It has been found, however, that such prior art trays as aforediscussed are not entirely satisfactory. In the case of plastic trays which have been perforated to allow for adequate product ventilation, products packaged therein may become prematurely dehydrated as a result of moisture loss through such ventilation holes. Additionally, such apertures in the tray bottom may result in undesirable seepage of liquids therethrough. In the case of the aforediscussed prior art tray structures wherein the tray bottoms have been embossed to reduce the tray contact area, it has been found that there is a tendency for such trays to bend or collapse along lines corresponding to the embossed ridges in the tray bottom. Such a tendency is especially prevalent in the case of trays formed from relatively thin plastic sheet material on the order of less than about 20 mils, for example.
SUMMARY OF THE INVENTION The plastic trays of the present invention comprise a generally rectangular bottom surface surrounded by four upstanding and adjoining tray walls which are integral extensions of the tray bottom. The surface of the tray bottom is characterized by having a series of contiguous valley segments and contiguous ridge segments arranged thereon in a preselected pattern which simulates a herringbone type of design. The depth and width of the valleys and the ridges are substantially uniform and preselected, dependent upon desired tray thickness and size, to achieve maximum tray rigidity in both the longitudinal, transverse and diagonal directions of the tray structure. In addition, the valleys in the surface of the tray bottom serve to entrain liquids exuded from moisture-emitting products contained therein; and the ridges provide a discontinuous supporting surface of minimal contact area allowing for relatively free circulation of air on the undersurface of the packaged product.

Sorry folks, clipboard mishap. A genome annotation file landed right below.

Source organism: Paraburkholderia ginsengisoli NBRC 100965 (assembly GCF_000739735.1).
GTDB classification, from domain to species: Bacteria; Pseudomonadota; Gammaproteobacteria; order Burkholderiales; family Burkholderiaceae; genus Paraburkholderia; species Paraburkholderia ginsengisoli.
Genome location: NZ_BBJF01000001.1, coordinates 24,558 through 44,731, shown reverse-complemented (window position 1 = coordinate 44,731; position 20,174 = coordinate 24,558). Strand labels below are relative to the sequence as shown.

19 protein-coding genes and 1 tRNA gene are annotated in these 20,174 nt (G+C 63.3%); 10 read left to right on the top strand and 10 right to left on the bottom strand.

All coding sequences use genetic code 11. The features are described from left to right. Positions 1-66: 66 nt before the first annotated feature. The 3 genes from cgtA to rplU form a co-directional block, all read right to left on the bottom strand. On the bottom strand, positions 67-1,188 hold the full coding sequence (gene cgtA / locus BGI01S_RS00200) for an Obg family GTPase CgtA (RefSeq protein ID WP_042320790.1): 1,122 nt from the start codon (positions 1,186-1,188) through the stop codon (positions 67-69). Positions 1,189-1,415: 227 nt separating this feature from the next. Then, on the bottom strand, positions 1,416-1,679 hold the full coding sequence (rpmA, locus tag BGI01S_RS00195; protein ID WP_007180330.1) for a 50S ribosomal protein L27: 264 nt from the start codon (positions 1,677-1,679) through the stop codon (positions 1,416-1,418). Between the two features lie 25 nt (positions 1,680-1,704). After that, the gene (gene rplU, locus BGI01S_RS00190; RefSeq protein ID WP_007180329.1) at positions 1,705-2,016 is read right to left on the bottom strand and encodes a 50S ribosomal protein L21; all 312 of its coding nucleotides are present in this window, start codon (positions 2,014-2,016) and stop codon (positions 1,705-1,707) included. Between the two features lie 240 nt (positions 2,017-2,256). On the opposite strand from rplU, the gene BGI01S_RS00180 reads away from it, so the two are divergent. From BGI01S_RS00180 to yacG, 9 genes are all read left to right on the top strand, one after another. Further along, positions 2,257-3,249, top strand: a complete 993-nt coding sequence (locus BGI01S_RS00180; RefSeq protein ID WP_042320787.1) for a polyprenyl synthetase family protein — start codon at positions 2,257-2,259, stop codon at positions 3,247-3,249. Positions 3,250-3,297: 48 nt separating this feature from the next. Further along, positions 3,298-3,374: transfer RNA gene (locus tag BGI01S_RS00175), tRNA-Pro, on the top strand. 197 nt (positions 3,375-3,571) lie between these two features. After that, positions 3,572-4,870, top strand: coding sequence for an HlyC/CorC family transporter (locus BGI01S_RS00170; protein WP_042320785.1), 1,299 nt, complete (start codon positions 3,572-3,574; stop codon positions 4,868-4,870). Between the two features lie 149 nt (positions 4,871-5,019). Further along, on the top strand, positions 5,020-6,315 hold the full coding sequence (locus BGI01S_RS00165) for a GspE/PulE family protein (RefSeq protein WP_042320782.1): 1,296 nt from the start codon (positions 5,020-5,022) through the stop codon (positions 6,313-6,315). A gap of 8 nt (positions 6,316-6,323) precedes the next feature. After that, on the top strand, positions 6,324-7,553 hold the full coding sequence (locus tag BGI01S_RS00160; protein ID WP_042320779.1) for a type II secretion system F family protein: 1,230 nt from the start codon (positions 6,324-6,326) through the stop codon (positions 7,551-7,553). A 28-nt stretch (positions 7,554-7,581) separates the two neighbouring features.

DESCRIPTION OF THE DRAWINGS FIG. 1 is a top plan view of a plastic tray construction in accordance with the present invention.
FIG. 2 is a side elevational view of the tray shown in FIG. 1.
FIG. 3 is an end elevational view of the tray shown in FIG. 1.
FIG. 4 is an enlarged fragmentary cross-sectional view of the tray shown in FIG. I and taken along the reference line 44 thereof, and further illustrating a meat product and a film overwrap.
FIG. 5 is an enlarged fragmentary cross-sectional view of the tray shown in FIG. I and taken along the reference line 5-5 thereof.
FIG. 6 is a top plan view of a modified form of a tray constructed in accordance with the present invention.
FIG. 7 is a side elevational view of the tray shown in FIG. 6.
FIG. 8 is a schematic illustration, illustrative of modifications of corner portions of the tray illustrated in FIG. 6.
FIG. 9 is a fragmentary cross-sectional view of two nested trays and illustrative of the tray corner modifications schematically depicted in FIG. 8.
FIG. 10 is a top plan view of a still further modification of the tray constructions according to the principles of the present invention.
DESCRIPTION OF SPECIFIC EMBODIMENTS The tray structures of the present invention are formed from moisture-resistant plastic material. Thermoplastic or thermosetting resin polymers may be employed to fabricate the structures of the present invention, however, thermoplastic materials are preferred. Suitable thermoplastic resins include vinylaromatic polymers such as polystyrene; polyolefins such as polyethylene, polypropylene, polybutene, etc. polyvinyl chloride, polyvinylidene chloride, rubber hydrohalides, polyesters and copolymers, and mixtures of these resins.
Standard forming techniques such as, for example, vacuum or blow molding may be employed to form the tray structures of the present invention from preformed plastic sheet. Alternatively, the trays may be formed directly from unformed resinous materials utilizing, for example, injection molding or rotational molding techniques. As hereinbefore discussed, the novel tray structures of the present invention comprise a rectangular bottom wall surrounded by four integral and upstanding sidewalls. A preferred material of construction for the tray structures of the present invention has been found to be oriented polystyrene film. The thickness of the tray structure may vary within wide limits, principally dependent upon the end use intended for such trays. However, for purposes of the present invention, polystyrene film thicknesses on the order of from about 3 mils to about 30 mils, and preferably from about 5 mils to about 15 mils, have been found to be satisfactory.